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First Page: Captive of Her Heart (Historical)

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If a child was guilty for the crimes of one’s father, then Georgina Patience Wilcox was going to burn in the eternal flames of hell.

And it just so happened that hell was located in a stucco townhouse with heavy cornice in the port-city of Bristol, where she may as well have been a chambermaid for all the attention she was paid.

The sharp ache in her breastbone reminded her that she’d forgotten to breath. She sucked air into her lungs and stared at the simple wood door eying the handle as though it was covered in venomous spiders.

The moans finally stopped. As did the cries and shouts of fury and agonized pain. In this house of traitors to the Crown such sounds were not foreign; they were however, no less…

“What are you doing, Georgina?” Jamie Adleyson Marshall snapped.

She spun around on a gasp, a hand clasped to her breast.

Jamie lounged against the wall, arms folded across his chest.

“I-I…” she gestured to the door. “Who is in there?”

He shoved away from the wall. “Tsk, tsk, I asked you question.”

She forced herself to remain still, not wanting to give him the benefit of seeing the effect his presence always managed to have on her. Any other man who’d possessed his tall, lean physique and golden crop of curls would have surely elicited a different reaction than the shivers of apprehension that danced along her spine whenever he was near.

“I asked you first,” she countered, marveling at her own bravery for questioning him.

His nostrils flared in barely restrained anger. “No, you didn’t.”

Well, that was true. His blasé attitude drove back her fear as determination steeled her spine. “I heard a man screaming. Who is he?”

The swift backhanded blow was fast, unexpected. Not as hard as her usual beatings, but a painful warning nonetheless. A vicious reward for her bravery. She staggered against the wall, a hand clutching her stinging cheek. Pain radiated out from that point of contact. After so many years of being hit, she still wasn’t used to the way it left her body screaming for relief. She flexed her jaw, immensely thankful it wasn’t broken.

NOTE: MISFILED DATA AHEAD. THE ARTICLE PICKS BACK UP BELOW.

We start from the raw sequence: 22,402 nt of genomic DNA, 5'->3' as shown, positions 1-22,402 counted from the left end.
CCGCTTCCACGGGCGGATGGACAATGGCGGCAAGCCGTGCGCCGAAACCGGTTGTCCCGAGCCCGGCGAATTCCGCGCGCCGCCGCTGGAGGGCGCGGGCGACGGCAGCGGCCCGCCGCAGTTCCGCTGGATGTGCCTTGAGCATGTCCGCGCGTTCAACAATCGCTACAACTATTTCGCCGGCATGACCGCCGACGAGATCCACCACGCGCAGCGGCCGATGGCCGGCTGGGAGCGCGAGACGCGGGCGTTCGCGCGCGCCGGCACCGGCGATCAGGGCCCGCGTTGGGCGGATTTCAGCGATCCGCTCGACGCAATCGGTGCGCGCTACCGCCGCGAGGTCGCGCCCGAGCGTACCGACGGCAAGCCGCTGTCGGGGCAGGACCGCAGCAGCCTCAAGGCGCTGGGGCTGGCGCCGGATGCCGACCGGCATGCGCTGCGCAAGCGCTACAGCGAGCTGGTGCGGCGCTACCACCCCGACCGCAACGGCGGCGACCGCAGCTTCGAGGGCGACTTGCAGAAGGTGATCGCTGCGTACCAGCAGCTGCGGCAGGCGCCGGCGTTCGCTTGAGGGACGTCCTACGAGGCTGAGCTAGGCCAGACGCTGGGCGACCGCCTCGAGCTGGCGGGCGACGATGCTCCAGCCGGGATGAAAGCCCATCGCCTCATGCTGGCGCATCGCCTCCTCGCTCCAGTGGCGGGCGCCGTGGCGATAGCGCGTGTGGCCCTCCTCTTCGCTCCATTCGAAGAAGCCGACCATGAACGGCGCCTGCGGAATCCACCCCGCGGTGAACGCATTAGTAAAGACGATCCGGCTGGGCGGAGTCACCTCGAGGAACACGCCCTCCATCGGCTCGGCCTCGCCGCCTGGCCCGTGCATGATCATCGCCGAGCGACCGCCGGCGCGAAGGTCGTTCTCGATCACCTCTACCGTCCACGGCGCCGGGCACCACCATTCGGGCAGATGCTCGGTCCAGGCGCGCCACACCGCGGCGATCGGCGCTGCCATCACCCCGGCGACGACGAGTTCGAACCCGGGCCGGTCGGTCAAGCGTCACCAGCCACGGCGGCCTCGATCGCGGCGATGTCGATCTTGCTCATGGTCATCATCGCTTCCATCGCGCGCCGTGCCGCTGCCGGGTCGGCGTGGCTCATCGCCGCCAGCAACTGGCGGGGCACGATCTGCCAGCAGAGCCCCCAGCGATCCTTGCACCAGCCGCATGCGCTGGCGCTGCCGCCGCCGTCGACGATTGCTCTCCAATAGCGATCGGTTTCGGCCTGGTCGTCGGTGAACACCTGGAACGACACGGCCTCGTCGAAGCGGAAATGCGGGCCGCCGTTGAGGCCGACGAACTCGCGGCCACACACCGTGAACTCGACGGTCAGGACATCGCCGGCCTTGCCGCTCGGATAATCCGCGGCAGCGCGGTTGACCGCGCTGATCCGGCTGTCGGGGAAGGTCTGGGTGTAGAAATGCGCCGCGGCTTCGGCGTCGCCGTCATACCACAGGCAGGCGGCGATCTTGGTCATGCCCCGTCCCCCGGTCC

An icy smile turned his perfect lips, chilling her to the center. “We’ve told you numerous times to mind your place. You were specifically ordered to stay away from this room.”

In other words, carry on cleaning and cooking all the while ignoring the poor strangers brutalized by the two monsters who lived her. Except, those monsters had learned that she would not meekly look away from the plight of the men brought into this townhouse. All the beatings in the world hadn’t deterred her from caring after the prisoners whose only real crime was being loyal to the Crown. Which in Georgina’s opinion was no crime at all.

In spite of her fear, she took a step toward Jamie, and tossed her chin back. Her cheek still throbbed from where he’d struck her. “I-I w-want to be sure he wasn’t unwell. I heard sounds of distress.”

Those were the wrong words. Then, she’d never been the best with finding the appropriate ones.

He closed the small distance between them and grasped her chin between his thumb and forefinger. His breath fanned her cheeks. Suddenly he released her, his hand dropped to his side as though her skin had scorched him. “You are a tender-heart, Georgina.” Those words contained a blend of consternation and intrigue.

So many of their interactions went this way; she would say or do something to earn a show of his disapproving fury and then he would waver. It was as though he were two different people. She saw his weakening resolve and pressed her vantage. “I’m going to help him whether you allow it or not. You should therefore let me do what I…”

He pressed his finger to her lips, silencing her. His eyes grew shuttered and another frisson of fear curled deep in her belly like a poisonous serpent about to strike.

Jane Litte is the founder of Dear Author, a lawyer, and a lover of pencil skirts. She self publishes NA and contemporaries (and publishes with Berkley and Montlake) and spends her downtime reading romances and writing about them. Her TBR pile is much larger than the one shown in the picture and not as pretty. You can reach Jane by email at jane @ dearauthor dot com


  1. Elizabeth L.
    Nov 10, 2012 @ 06:37:40

    Personally, I like this as a start…provided that Jamie either isn’t the hero OR is seriously redeemed. A couple typos, but I’d definitely keep reading.

  2. joanne
    Nov 10, 2012 @ 08:28:37

    I’m surprised at how much I like your writer’s voice because the title makes me shudder.

    You have two characters in this small piece and they both have three names which is probably too much too soon. This opening could be tightened up easily if you decide to do that, and I would hope that you would be careful not to make your heroine TSTL by letting her say things that she should know will get her mistreated.